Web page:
Licensing Update: Control Board Issues Nine New Licenses Including Four Retailers

Courtesy of Midnight Farm in St. Johnsbury, VT
Ella Guinan 19 Oct 2022

MONTPELIER – Access to regulated retail cannabis in Vermont continues to grow with the issuing of nine new adult-use cannabis licenses at today’s Vermont Cannabis Control Board meeting. From Bennington to Barton, four new retailers, one cultivator, and four manufacturers are being welcomed into the state’s nascent marketplace.

  • Mr. Z Craft Cannabis Inc. – Indoor Cultivator, Tier 3
  • Simple VT, LLC – Manufacturer, Tier 1
    • D.B.A YUT Soda
  • Encore Herbals, LLC – Manufacturer, Tier 1
  • Green Mountain Hash, LLP – Manufacturer, Tier 2
    • D.B.A. Low-key Alchemy, D.B.A. Luna Xochitl
  • Tilia Processing, LLC – Manufacturer, Tier 3
  • Juniper Lane, LLC – Retailer
  • Native East, LLC – Retailer
    • D.B.A. Winooski Organics
  • Capital Cannabis Company Inc. – Retailer
  • Kingdom Kind – Retailer

See licenses approved in last week’s Oct. 12 meeting.

General Announcements & Reminders

Approved vs. Issued

The Board would like to remind applicants that they are not permitted to operate until their “actual CCB license is in their hands.” Before a license is officially issued to an applicant, their application must be “approved.”

Application approval indicates an application is complete and ready to be recommended for licensure. Approval does not permit the sale or gifting of cannabis products and is the final step before an official license is issued.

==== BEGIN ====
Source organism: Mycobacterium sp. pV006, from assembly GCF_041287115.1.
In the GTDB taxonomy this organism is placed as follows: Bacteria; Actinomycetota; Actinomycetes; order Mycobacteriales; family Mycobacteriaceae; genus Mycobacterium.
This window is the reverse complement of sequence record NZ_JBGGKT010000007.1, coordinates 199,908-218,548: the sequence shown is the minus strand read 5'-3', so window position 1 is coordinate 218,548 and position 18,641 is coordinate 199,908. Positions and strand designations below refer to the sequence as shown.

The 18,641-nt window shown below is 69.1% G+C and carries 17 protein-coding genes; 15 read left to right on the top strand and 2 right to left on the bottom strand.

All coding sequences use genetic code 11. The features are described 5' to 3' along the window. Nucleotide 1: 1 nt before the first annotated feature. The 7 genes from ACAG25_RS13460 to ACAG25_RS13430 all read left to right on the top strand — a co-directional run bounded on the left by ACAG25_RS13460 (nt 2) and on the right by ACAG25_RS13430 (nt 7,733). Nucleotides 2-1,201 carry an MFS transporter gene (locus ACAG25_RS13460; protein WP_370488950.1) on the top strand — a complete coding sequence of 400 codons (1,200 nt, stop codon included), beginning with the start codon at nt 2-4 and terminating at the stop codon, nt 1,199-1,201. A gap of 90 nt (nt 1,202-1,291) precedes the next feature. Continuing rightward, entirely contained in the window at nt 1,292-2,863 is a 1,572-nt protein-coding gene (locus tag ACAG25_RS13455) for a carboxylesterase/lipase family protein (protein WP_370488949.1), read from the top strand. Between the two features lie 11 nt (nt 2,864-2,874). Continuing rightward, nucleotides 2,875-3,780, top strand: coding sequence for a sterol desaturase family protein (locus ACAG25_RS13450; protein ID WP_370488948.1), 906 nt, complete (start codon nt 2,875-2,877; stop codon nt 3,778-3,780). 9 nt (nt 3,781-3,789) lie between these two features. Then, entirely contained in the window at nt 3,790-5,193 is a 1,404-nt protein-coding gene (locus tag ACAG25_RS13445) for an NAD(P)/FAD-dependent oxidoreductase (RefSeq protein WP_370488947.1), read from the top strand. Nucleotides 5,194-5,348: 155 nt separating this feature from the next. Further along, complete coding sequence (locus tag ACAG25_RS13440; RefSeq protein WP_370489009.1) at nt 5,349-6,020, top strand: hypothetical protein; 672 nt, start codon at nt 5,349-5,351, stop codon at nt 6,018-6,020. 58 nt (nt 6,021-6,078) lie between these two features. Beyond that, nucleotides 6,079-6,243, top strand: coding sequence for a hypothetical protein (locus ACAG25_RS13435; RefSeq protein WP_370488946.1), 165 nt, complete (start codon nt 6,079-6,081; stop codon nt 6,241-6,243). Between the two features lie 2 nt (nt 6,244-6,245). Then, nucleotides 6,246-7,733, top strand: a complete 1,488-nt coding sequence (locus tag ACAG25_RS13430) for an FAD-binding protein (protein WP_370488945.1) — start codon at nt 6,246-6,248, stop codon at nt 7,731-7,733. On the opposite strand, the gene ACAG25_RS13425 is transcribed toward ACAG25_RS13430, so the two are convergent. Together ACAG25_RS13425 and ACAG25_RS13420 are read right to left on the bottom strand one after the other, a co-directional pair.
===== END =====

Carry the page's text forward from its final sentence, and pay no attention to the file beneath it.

Members and staff of the Vermont Cannabis Control Board at their regular meeting on Wednesday, October 19, 2022.

Licenses are issued once all tax and insurance documents are sent to the Board. Do not attempt to procure these documents until application approval as the Vermont Tax Department will not register a business until it is approved by the Board.

Product Registration

Every product being sold to the public must be registered and approved by the Board. Board members want to ensure that every product available to consumers is compliant with Board testing protocols, approved ingredients list, labeling and advertising, and packaging requirements.

“Oversight over the products being sold is the fundamental promise of a regulated market,” Board Chair James Pepper reminded viewers. He went on to declare the Board’s zero-tolerance policy for unregistered products and shared that the Board has already pulled several unregistered/non-compliant products off the shelves of retailers.


Although product gifting and giveaways were viable branding options prior to the taxation and regulation of cannabis, these tactics are no longer permitted in the regulated market. Since cannabis is now a taxed product, licensed retailers are the only entities allowed to sell cannabis. No other licensee may sell or transfer cannabis to the public.

Diverting cannabis to the illicit market, bundling cannabis with other products to avoid taxation, and providing cannabis free of charge with the purchase of another product are all forbidden under statutory prohibition.

“Oversight over the products being sold is the fundamental promise of a regulated market,”   – Chair of the Board James Pepper

A limited amount of giveaways between licensees only has been authorized by the Board through the Board’s sampling provisions. All samples exchanged between licensees must be tracked through Inventory Tracking.

Home grow gifting is still permitted, however, the advertisement or promotion of these gifts is considered a crime.

Inventory Tracking FAQ